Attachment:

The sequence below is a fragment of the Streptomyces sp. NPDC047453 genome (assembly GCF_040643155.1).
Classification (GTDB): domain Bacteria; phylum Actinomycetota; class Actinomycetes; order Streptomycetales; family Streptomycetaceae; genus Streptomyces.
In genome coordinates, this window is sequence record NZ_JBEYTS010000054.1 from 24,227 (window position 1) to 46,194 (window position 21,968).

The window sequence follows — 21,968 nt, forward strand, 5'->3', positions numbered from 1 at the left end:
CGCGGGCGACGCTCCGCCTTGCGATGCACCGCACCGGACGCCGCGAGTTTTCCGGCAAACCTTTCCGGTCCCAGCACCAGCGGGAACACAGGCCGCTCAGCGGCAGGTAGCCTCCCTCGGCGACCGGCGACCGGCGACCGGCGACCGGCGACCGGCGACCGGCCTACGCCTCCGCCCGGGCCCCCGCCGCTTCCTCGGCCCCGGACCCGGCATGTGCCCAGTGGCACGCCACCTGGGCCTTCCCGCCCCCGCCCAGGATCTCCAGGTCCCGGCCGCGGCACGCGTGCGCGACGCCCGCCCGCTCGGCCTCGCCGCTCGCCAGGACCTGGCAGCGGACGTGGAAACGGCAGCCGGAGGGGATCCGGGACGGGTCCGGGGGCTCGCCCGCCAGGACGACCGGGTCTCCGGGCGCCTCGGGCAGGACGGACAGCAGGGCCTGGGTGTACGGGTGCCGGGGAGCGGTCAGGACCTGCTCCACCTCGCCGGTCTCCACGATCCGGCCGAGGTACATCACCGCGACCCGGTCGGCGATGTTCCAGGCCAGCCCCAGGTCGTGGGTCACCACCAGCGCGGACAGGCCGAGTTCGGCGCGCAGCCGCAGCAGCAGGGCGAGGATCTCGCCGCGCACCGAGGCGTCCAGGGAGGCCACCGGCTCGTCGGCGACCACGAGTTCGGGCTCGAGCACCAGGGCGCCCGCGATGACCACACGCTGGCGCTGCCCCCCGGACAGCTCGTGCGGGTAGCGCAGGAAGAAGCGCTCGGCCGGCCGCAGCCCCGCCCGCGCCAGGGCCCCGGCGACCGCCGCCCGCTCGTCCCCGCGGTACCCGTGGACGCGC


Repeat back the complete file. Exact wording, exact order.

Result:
The sequence below is a fragment of the Streptomyces sp. NPDC047453 genome (assembly GCF_040643155.1).
Classification (GTDB): domain Bacteria; phylum Actinomycetota; class Actinomycetes; order Streptomycetales; family Streptomycetaceae; genus Streptomyces.
In genome coordinates, this window is sequence record NZ_JBEYTS010000054.1 from 24,227 (window position 1) to 46,194 (window position 21,968).

The window sequence follows — 21,968 nt, forward strand, 5'->3', positions numbered from 1 at the left end:
CGCGGGCGACGCTCCGCCTTGCGATGCACCGCACCGGACGCCGCGAGTTTTCCGGCAAACCTTTCCGGTCCCAGCACCAGCGGGAACACAGGCCGCTCAGCGGCAGGTAGCCTCCCTCGGCGACCGGCGACCGGCGACCGGCGACCGGCGACCGGCGACCGGCCTACGCCTCCGCCCGGGCCCCCGCCGCTTCCTCGGCCCCGGACCCGGCATGTGCCCAGTGGCACGCCACCTGGGCCTTCCCGCCCCCGCCCAGGATCTCCAGGTCCCGGCCGCGGCACGCGTGCGCGACGCCCGCCCGCTCGGCCTCGCCGCTCGCCAGGACCTGGCAGCGGACGTGGAAACGGCAGCCGGAGGGGATCCGGGACGGGTCCGGGGGCTCGCCCGCCAGGACGACCGGGTCTCCGGGCGCCTCGGGCAGGACGGACAGCAGGGCCTGGGTGTACGGGTGCCGGGGAGCGGTCAGGACCTGCTCCACCTCGCCGGTCTCCACGATCCGGCCGAGGTACATCACCGCGACCCGGTCGGCGATGTTCCAGGCCAGCCCCAGGTCGTGGGTCACCACCAGCGCGGACAGGCCGAGTTCGGCGCGCAGCCGCAGCAGCAGGGCGAGGATCTCGCCGCGCACCGAGGCGTCCAGGGAGGCCACCGGCTCGTCGGCGACCACGAGTTCGGGCTCGAGCACCAGGGCGCCCGCGATGACCACACGCTGGCGCTGCCCCCCGGACAGCTCGTGCGGGTAGCGCAGGAAGAAGCGCTCGGCCGGCCGCAGCCCCGCCCGCGCCAGGGCCCCGGCGACCGCCGCCCGCTCGTCCCCGCGGTACCCGTGGACGCGC